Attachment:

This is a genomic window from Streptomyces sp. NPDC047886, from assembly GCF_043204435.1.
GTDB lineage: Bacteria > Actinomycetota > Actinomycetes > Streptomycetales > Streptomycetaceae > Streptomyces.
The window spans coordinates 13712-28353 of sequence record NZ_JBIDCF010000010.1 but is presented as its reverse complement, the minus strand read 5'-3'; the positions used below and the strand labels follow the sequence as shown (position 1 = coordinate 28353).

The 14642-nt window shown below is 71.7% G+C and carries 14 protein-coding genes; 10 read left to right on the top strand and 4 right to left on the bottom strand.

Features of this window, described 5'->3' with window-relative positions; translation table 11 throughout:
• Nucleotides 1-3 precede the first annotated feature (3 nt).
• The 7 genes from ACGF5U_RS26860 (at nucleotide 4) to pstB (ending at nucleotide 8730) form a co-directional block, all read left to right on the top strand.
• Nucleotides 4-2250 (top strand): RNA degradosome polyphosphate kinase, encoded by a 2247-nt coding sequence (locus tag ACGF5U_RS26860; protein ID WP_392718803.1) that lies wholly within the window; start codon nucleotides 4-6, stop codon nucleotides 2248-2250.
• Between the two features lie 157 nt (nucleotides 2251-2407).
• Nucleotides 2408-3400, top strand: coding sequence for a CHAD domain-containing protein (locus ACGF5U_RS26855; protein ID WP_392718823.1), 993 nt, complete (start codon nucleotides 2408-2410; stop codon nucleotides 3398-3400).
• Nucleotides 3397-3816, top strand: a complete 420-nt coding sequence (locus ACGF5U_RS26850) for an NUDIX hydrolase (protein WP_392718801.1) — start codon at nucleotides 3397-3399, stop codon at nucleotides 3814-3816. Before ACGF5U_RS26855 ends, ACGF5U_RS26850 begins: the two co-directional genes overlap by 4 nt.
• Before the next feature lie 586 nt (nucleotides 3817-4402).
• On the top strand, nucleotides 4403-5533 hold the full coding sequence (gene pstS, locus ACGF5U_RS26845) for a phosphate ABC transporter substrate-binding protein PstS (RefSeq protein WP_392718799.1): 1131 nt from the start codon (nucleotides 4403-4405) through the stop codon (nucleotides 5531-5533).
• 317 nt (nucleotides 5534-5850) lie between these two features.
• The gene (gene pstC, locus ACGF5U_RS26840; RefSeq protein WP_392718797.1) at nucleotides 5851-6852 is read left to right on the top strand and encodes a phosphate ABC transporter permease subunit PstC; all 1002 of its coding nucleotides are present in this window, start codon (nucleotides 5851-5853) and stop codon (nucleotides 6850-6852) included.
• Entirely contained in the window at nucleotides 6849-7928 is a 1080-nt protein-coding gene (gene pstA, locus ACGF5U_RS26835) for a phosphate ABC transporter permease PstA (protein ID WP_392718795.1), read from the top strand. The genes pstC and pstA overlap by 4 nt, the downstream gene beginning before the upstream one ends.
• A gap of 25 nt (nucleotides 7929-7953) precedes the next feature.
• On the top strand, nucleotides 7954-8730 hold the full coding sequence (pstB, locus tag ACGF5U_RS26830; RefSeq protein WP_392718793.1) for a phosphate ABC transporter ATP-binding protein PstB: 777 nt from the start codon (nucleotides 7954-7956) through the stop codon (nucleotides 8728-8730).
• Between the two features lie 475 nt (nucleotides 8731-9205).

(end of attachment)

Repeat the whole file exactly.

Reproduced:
This is a genomic window from Streptomyces sp. NPDC047886, from assembly GCF_043204435.1.
GTDB lineage: Bacteria > Actinomycetota > Actinomycetes > Streptomycetales > Streptomycetaceae > Streptomyces.
The window spans coordinates 13712-28353 of sequence record NZ_JBIDCF010000010.1 but is presented as its reverse complement, the minus strand read 5'-3'; the positions used below and the strand labels follow the sequence as shown (position 1 = coordinate 28353).

The 14642-nt window shown below is 71.7% G+C and carries 14 protein-coding genes; 10 read left to right on the top strand and 4 right to left on the bottom strand.

Features of this window, described 5'->3' with window-relative positions; translation table 11 throughout:
• Nucleotides 1-3 precede the first annotated feature (3 nt).
• The 7 genes from ACGF5U_RS26860 (at nucleotide 4) to pstB (ending at nucleotide 8730) form a co-directional block, all read left to right on the top strand.
• Nucleotides 4-2250 (top strand): RNA degradosome polyphosphate kinase, encoded by a 2247-nt coding sequence (locus tag ACGF5U_RS26860; protein ID WP_392718803.1) that lies wholly within the window; start codon nucleotides 4-6, stop codon nucleotides 2248-2250.
• Between the two features lie 157 nt (nucleotides 2251-2407).
• Nucleotides 2408-3400, top strand: coding sequence for a CHAD domain-containing protein (locus ACGF5U_RS26855; protein ID WP_392718823.1), 993 nt, complete (start codon nucleotides 2408-2410; stop codon nucleotides 3398-3400).
• Nucleotides 3397-3816, top strand: a complete 420-nt coding sequence (locus ACGF5U_RS26850) for an NUDIX hydrolase (protein WP_392718801.1) — start codon at nucleotides 3397-3399, stop codon at nucleotides 3814-3816. Before ACGF5U_RS26855 ends, ACGF5U_RS26850 begins: the two co-directional genes overlap by 4 nt.
• Before the next feature lie 586 nt (nucleotides 3817-4402).
• On the top strand, nucleotides 4403-5533 hold the full coding sequence (gene pstS, locus ACGF5U_RS26845) for a phosphate ABC transporter substrate-binding protein PstS (RefSeq protein WP_392718799.1): 1131 nt from the start codon (nucleotides 4403-4405) through the stop codon (nucleotides 5531-5533).
• 317 nt (nucleotides 5534-5850) lie between these two features.
• The gene (gene pstC, locus ACGF5U_RS26840; RefSeq protein WP_392718797.1) at nucleotides 5851-6852 is read left to right on the top strand and encodes a phosphate ABC transporter permease subunit PstC; all 1002 of its coding nucleotides are present in this window, start codon (nucleotides 5851-5853) and stop codon (nucleotides 6850-6852) included.
• Entirely contained in the window at nucleotides 6849-7928 is a 1080-nt protein-coding gene (gene pstA, locus ACGF5U_RS26835) for a phosphate ABC transporter permease PstA (protein ID WP_392718795.1), read from the top strand. The genes pstC and pstA overlap by 4 nt, the downstream gene beginning before the upstream one ends.
• A gap of 25 nt (nucleotides 7929-7953) precedes the next feature.
• On the top strand, nucleotides 7954-8730 hold the full coding sequence (pstB, locus tag ACGF5U_RS26830; RefSeq protein WP_392718793.1) for a phosphate ABC transporter ATP-binding protein PstB: 777 nt from the start codon (nucleotides 7954-7956) through the stop codon (nucleotides 8728-8730).
• Between the two features lie 475 nt (nucleotides 8731-9205).